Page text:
Reading time: 4 minutes Difficulty: Beginner-Intermediate
“Demonstratif” may sound like such an overbearing and intimidating lesson, but trust me, this is among the easy ones.
This lesson comes in two parts: the first part will cover demonstrative adjectives while the second part will talk about demonstrative pronouns.
As previously discussed in the lessons about French adjectives, adjectives are words that describe or give further information about a noun. Demonstratives do that too.
Simply put, demonstrative adjectives are used to point out something and indicate a specific noun. In English, these are the words: this, that, these, and those. (example, this gum, that troll, these jars, those unicorns)
In French, the word ‘ce’ covers the entire demonstrative adjectives. This will, however, change its form depending on the kind of noun it is referring to.
Both ce and cette can refer to ‘this’ or ‘that’, and it is usually understandable which one the speaker is referring to, based on the context.
Ces can refer to either ‘these’ or ‘those’, regardless of the distance of the noun being pointed out.
Important items to remember when using ‘ce’:
Prends cette valise-ci. (Take this case.)
Est-ce que tu reconnais cette personne-là? (Do you recognize that person?)
And that’s it for the demonstrative adjectives.
Now we move on to the second part.
The function of a pronoun is to replace the noun that it is referring to. The demonstratives this, these, that, and those can be used to do the same. For example, we say, ”that was so much fun!” or “this is what I’ve been waiting for all my life!”, and “these are awesome!”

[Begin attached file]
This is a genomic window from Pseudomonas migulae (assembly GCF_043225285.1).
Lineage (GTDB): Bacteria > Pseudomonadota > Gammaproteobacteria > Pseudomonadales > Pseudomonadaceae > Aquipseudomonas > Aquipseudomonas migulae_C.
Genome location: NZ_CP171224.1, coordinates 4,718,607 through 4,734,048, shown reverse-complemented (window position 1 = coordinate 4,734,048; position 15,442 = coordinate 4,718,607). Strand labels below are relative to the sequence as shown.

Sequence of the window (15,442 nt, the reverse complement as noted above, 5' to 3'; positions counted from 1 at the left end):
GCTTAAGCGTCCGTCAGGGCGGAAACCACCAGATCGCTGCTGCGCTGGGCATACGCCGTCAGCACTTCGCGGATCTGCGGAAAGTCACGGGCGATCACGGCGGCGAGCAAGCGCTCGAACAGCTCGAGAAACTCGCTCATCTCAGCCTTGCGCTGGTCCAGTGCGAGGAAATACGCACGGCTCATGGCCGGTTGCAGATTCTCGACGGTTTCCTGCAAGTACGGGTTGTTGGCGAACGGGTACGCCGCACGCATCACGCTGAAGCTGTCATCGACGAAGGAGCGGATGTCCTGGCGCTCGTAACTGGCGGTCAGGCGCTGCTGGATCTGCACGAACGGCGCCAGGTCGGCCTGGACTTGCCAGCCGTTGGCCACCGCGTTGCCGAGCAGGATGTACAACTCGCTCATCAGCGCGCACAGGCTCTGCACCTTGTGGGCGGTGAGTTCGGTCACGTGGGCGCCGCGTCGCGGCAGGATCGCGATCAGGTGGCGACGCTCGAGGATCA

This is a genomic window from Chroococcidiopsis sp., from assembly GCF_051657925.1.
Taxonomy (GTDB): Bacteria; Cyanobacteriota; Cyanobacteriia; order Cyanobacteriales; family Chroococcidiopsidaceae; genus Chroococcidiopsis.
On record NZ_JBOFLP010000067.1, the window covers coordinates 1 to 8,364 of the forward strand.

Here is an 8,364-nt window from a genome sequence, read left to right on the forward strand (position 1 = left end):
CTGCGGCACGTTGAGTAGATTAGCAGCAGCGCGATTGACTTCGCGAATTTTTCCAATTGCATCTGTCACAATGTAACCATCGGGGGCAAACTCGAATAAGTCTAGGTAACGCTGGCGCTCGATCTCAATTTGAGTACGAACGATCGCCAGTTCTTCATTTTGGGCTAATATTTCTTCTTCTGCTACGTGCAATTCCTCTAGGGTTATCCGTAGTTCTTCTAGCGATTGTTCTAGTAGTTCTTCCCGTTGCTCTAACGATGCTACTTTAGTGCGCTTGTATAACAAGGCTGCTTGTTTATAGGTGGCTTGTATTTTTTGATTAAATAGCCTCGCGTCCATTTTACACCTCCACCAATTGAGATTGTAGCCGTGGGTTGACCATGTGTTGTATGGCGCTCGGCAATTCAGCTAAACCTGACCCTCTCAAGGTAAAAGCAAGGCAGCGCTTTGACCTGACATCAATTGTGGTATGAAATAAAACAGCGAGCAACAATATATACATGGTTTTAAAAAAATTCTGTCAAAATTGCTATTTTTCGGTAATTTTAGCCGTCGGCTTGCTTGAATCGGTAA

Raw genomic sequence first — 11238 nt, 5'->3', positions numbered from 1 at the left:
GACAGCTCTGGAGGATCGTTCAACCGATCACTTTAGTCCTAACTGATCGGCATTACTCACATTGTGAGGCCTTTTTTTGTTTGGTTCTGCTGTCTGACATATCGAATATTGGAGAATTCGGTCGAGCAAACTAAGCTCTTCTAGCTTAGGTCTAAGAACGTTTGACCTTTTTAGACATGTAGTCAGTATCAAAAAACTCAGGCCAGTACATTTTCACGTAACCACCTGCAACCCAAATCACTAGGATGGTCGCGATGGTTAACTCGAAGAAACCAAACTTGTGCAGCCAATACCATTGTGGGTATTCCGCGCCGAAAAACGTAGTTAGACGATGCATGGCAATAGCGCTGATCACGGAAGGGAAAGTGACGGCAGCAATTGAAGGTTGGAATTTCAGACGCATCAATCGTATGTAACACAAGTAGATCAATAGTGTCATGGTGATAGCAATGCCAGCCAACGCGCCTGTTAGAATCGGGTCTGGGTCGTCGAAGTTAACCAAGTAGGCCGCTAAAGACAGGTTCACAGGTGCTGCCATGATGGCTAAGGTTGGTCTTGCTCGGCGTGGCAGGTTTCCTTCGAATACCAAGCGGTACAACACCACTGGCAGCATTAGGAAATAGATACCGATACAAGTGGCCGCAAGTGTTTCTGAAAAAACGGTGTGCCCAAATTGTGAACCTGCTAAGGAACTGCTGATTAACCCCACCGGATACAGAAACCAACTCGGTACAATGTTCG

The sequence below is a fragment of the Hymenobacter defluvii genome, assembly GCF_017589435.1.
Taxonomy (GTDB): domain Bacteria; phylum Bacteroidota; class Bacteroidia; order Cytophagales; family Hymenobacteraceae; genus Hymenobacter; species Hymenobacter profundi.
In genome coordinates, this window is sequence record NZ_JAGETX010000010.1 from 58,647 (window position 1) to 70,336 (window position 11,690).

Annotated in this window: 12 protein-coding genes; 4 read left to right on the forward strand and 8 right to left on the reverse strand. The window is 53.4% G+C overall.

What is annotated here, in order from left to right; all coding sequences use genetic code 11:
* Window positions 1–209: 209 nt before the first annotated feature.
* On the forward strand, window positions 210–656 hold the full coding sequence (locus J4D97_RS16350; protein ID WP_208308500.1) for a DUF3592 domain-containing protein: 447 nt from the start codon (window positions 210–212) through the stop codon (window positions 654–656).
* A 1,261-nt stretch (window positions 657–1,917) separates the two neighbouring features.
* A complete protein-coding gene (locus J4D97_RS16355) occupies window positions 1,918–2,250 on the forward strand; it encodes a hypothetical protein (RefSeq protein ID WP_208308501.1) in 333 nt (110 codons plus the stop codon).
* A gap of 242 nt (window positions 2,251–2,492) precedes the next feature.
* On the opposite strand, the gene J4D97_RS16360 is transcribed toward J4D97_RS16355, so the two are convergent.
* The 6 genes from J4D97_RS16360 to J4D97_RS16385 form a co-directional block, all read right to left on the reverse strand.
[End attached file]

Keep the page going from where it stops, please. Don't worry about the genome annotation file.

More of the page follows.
French demonstrative pronouns work the same way, except that they have to agree with the nouns they’re replacing, and a different set of words are used and not the same ones as the demonstrative adjectives.
Here are the different demonstrative pronouns:
Ce goes together with the verb être which means to be.
|c'est||(it's or that's)||c'est moi! (it's me!)|
|c'était||(it was, that was)||c'était mon frère. (that was my brother.)|
|ce sont||(it's, that's)||ce sont eux (that's them.)|
Ce is used in the following 3 instances:
2. cela, ça, and ceci
Cela and ça both mean it, this, or that, and could refer to either a statement, an idea, or an object. The difference between the two is that ça is the less formal one and often appears in everyday speech.
Cela dépend. It depends.
Ça ne fait rien. It doesn’t matter.
Ceci is not as commonly used as cela and ça. Its uses are: to refer to something that hasn’t been previously mentioned, or to show someone a certain thing.
Lisez ceci. Read this.
Prends ceci. Take this.
3. celui, celle, ceux, celles
Celui means the one, and the rest are the different forms you use when referring to its feminine and plural forms.
celui– masculine singular
celle– feminine singular
ceux – masculine plural
celles – feminine plural
celui and its different forms are used in the following cases:
Here’s a QUICK RECAP OF THE TOPIC:
P.S. You would be doing me a HUGE FAVOR by sharing it via Twitter, Facebook, Google + or Pinterest.
Frederic Bibard is the founder of Talk in French, a company that helps french learners to practice and improve their french. Macaron addict. Jacques Audiard fan. You can contact him on Twitter and Google +